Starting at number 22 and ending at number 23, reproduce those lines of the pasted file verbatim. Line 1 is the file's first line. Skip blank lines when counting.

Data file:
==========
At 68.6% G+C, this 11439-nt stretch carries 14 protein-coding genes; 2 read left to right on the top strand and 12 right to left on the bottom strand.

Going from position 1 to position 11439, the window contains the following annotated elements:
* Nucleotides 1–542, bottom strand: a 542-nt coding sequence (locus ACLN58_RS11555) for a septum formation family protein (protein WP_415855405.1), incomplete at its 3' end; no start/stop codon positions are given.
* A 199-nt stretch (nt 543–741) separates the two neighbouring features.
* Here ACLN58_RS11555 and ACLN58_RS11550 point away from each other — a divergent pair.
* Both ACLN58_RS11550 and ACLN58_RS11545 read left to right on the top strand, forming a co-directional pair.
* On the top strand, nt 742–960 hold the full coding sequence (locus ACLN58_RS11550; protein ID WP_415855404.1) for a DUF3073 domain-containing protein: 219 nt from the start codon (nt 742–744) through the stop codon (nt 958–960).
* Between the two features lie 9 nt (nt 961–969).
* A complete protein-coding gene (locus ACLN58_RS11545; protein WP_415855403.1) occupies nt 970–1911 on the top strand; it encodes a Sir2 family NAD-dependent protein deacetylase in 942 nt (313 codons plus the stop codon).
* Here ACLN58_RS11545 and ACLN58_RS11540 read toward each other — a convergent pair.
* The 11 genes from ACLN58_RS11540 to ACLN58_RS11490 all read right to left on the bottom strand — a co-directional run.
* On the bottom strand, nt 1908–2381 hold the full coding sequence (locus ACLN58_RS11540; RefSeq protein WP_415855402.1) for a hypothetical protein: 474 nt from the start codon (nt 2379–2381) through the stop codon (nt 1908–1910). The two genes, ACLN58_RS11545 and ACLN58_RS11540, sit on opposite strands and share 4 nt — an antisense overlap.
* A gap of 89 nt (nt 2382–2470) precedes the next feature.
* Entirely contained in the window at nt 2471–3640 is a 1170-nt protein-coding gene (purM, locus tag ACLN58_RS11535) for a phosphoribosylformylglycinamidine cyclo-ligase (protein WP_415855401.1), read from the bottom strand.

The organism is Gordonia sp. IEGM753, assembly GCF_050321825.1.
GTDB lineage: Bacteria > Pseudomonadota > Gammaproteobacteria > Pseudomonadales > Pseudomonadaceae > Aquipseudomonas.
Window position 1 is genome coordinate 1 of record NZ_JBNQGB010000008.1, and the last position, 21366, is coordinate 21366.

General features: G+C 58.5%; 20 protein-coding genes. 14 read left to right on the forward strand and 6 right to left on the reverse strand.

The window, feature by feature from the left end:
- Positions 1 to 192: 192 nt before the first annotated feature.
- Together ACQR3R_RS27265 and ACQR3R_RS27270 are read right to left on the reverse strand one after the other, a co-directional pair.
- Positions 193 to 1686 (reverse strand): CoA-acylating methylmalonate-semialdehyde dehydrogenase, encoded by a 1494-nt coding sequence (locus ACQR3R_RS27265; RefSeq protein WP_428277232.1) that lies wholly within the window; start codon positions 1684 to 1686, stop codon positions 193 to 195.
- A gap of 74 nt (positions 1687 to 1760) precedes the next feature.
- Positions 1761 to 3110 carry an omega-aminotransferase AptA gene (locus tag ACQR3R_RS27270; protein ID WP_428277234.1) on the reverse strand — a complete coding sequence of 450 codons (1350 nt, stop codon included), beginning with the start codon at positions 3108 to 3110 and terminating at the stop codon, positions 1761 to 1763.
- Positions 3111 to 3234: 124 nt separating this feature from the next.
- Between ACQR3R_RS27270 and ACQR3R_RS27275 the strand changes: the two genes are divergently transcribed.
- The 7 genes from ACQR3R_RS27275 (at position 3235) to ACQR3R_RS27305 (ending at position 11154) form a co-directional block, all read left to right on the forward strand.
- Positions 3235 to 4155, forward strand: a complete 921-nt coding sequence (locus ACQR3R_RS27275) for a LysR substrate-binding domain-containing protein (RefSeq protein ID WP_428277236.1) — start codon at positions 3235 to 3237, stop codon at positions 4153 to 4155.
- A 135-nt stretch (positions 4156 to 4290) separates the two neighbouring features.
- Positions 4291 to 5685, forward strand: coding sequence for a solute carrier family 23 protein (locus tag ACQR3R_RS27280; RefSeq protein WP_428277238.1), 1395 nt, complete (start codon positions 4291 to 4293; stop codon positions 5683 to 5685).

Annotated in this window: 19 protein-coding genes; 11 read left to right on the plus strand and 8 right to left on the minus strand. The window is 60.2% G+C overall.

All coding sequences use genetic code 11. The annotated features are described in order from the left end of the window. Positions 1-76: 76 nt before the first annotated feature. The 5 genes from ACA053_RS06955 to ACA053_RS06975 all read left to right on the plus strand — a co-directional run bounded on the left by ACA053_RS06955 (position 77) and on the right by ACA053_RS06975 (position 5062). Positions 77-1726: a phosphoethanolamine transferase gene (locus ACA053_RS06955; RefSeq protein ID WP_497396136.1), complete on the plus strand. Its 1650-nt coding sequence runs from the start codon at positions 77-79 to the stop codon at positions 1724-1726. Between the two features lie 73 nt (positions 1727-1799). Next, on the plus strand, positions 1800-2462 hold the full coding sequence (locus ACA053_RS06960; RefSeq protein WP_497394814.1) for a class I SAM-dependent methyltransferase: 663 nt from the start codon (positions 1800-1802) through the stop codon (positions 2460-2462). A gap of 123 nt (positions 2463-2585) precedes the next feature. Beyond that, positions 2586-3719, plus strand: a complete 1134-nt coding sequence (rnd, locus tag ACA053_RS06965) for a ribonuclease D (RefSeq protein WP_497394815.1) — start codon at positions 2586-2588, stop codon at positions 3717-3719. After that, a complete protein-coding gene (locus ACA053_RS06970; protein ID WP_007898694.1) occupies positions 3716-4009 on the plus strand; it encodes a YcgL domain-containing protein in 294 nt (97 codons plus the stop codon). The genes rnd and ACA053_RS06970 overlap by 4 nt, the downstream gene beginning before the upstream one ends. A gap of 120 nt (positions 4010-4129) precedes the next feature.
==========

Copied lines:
- Positions 193 to 1686 (reverse strand): CoA-acylating methylmalonate-semialdehyde dehydrogenase, encoded by a 1494-nt coding sequence (locus ACQR3R_RS27265; RefSeq protein WP_428277232.1) that lies wholly within the window; start codon positions 1684 to 1686, stop codon positions 193 to 195.
- A gap of 74 nt (positions 1687 to 1760) precedes the next feature.